Cloud resiliency services are growing, but tape isn’t dead yet
There continues to be increased use of cloud based IT services by businesses globally as well as here in the Cayman Islands. The usage of cloud services is driven by a number of factors, one of which is increasing the resiliency of operations through distributed storage and processing of data in secure locations not prone to the same environmental concerns as the Cayman Islands. Many cloud service providers are increasing the variety of options to support and scale standby disk and servers in cost effective ways to meet larger backup and disaster recovery needs as firms transition more services to the cloud. However traditional tape based backup isn’t dead yet, and in fact it is alive and well and very much remaining a key component of many organisation’s backup strategies. Predictions from IT research firm Enterprise Strategy Group are that the midrange and enterprise tape market will grow 45 per cent per year through 2015 and by some counts the volume of tape storage sold annually still exceeds the amount of disk space. Next generation tape standards planned for release this year (the LTO 6 specification) raise expected linear tape compressed capacity to 6.25 terabytes.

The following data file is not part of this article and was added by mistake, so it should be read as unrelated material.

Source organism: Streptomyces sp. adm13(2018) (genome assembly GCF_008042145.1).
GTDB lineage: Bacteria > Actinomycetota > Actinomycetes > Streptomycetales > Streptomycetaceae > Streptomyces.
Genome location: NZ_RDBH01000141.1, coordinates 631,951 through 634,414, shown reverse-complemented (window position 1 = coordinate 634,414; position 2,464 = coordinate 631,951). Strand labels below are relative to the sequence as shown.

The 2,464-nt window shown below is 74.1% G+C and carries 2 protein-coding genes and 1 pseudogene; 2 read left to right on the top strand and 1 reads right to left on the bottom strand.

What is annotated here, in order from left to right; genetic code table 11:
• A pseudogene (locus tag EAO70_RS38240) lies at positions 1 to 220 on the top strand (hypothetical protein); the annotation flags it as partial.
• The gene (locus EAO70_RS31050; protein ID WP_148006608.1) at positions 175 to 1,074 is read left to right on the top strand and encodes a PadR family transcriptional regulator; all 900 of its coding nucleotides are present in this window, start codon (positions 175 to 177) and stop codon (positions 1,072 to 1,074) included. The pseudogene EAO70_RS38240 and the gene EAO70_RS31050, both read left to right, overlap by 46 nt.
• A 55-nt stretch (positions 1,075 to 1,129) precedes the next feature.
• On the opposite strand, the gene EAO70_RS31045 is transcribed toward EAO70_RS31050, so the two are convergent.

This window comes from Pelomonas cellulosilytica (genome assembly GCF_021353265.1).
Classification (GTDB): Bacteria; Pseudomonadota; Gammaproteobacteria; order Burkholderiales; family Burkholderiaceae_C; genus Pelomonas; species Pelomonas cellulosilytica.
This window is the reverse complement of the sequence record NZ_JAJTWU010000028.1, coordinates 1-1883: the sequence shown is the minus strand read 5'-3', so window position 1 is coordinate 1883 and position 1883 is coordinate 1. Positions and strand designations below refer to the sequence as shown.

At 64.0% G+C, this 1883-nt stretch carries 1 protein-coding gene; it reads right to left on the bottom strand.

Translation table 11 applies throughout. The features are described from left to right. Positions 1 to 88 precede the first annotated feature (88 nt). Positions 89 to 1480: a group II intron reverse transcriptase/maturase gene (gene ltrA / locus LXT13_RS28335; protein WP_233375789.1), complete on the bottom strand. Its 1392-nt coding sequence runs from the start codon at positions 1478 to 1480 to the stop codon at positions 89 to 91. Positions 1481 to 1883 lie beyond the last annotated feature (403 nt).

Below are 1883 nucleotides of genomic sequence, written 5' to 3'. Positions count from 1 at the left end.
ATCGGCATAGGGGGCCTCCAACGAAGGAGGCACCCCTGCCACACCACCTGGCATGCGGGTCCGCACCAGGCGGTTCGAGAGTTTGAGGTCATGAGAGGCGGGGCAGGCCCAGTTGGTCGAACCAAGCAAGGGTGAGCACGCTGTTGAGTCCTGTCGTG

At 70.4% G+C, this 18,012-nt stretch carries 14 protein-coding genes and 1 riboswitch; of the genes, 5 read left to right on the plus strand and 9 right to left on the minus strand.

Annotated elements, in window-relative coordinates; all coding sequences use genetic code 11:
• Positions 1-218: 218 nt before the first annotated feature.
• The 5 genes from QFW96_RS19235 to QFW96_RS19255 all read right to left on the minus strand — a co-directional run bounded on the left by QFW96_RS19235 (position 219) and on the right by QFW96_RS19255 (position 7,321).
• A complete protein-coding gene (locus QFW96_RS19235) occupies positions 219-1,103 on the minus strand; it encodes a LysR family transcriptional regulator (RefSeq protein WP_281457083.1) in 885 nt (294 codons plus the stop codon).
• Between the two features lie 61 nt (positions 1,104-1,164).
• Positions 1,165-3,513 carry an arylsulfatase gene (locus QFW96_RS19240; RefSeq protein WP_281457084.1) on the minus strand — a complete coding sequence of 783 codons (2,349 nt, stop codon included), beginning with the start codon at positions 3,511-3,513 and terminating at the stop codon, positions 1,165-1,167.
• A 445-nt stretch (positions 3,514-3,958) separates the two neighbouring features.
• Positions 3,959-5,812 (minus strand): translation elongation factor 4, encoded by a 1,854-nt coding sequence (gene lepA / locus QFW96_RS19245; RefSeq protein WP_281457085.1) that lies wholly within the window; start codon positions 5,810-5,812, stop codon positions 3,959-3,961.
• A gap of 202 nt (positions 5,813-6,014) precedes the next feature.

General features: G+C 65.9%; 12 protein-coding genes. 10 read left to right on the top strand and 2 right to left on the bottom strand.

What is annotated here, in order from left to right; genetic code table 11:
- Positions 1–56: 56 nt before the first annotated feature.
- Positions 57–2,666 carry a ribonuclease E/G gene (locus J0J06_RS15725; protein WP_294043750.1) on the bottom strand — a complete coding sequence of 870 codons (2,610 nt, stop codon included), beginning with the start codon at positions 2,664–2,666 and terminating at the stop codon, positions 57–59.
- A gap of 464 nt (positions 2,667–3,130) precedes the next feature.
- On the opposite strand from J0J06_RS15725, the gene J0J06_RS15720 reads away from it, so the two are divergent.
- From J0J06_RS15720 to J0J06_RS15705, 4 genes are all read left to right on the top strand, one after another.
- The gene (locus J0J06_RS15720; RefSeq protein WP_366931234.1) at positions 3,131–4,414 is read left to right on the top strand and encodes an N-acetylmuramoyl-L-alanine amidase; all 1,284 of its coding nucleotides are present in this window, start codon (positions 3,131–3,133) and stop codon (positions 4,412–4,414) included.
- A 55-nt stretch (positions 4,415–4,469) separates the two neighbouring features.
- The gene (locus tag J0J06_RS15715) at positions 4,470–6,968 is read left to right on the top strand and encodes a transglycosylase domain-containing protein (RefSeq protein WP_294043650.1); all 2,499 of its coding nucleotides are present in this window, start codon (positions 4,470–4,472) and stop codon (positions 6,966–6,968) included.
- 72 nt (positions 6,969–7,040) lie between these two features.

“There is growing potential for hybrid ‘tape in the cloud’ options, and there are companies such as Fujifilm’s Permivault providing such a service. As big data becomes more of an issue, organisations need to understand how to leverage both tried and trusted methods, such as tape, with new technologies such as cloud backup, to make their resiliency programmes effective, but also to manage resiliency costs competitively,” says Douglas.
Deloitte Cayman Islands is an affiliate of Deloitte Caribbean and Bermuda Limited, a member firm of Deloitte Touche Tohmatsu Limited. © 2012 Deloitte Caribbean and Bermuda Limited and its affiliates